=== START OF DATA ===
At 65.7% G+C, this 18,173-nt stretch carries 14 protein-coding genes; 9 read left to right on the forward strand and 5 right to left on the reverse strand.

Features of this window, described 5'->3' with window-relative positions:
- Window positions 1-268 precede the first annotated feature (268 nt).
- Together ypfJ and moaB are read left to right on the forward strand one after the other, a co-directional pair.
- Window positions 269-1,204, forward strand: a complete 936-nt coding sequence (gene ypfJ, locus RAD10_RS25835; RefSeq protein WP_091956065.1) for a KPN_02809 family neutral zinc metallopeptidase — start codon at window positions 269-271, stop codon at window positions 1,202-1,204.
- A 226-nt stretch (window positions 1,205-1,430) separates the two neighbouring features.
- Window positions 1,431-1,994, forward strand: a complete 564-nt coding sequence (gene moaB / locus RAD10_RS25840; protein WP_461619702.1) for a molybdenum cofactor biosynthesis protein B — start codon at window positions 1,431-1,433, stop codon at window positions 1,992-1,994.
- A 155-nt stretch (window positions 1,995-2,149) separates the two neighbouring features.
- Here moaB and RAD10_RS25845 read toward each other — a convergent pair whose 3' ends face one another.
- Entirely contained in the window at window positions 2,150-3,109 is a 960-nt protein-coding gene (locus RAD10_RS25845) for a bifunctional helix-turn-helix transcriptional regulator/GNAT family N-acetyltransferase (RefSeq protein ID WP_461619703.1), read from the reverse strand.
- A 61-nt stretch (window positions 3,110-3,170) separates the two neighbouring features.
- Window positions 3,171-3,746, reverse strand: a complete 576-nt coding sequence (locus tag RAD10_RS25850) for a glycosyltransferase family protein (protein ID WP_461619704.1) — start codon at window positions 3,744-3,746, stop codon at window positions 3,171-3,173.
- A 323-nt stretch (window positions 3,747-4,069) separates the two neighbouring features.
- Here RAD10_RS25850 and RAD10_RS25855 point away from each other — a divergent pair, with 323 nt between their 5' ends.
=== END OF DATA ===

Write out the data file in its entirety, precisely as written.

At 65.7% G+C, this 18,173-nt stretch carries 14 protein-coding genes; 9 read left to right on the forward strand and 5 right to left on the reverse strand.

Features of this window, described 5'->3' with window-relative positions:
- Window positions 1-268 precede the first annotated feature (268 nt).
- Together ypfJ and moaB are read left to right on the forward strand one after the other, a co-directional pair.
- Window positions 269-1,204, forward strand: a complete 936-nt coding sequence (gene ypfJ, locus RAD10_RS25835; RefSeq protein WP_091956065.1) for a KPN_02809 family neutral zinc metallopeptidase — start codon at window positions 269-271, stop codon at window positions 1,202-1,204.
- A 226-nt stretch (window positions 1,205-1,430) separates the two neighbouring features.
- Window positions 1,431-1,994, forward strand: a complete 564-nt coding sequence (gene moaB / locus RAD10_RS25840; protein WP_461619702.1) for a molybdenum cofactor biosynthesis protein B — start codon at window positions 1,431-1,433, stop codon at window positions 1,992-1,994.
- A 155-nt stretch (window positions 1,995-2,149) separates the two neighbouring features.
- Here moaB and RAD10_RS25845 read toward each other — a convergent pair whose 3' ends face one another.
- Entirely contained in the window at window positions 2,150-3,109 is a 960-nt protein-coding gene (locus RAD10_RS25845) for a bifunctional helix-turn-helix transcriptional regulator/GNAT family N-acetyltransferase (RefSeq protein ID WP_461619703.1), read from the reverse strand.
- A 61-nt stretch (window positions 3,110-3,170) separates the two neighbouring features.
- Window positions 3,171-3,746, reverse strand: a complete 576-nt coding sequence (locus tag RAD10_RS25850) for a glycosyltransferase family protein (protein ID WP_461619704.1) — start codon at window positions 3,744-3,746, stop codon at window positions 3,171-3,173.
- A 323-nt stretch (window positions 3,747-4,069) separates the two neighbouring features.
- Here RAD10_RS25850 and RAD10_RS25855 point away from each other — a divergent pair, with 323 nt between their 5' ends.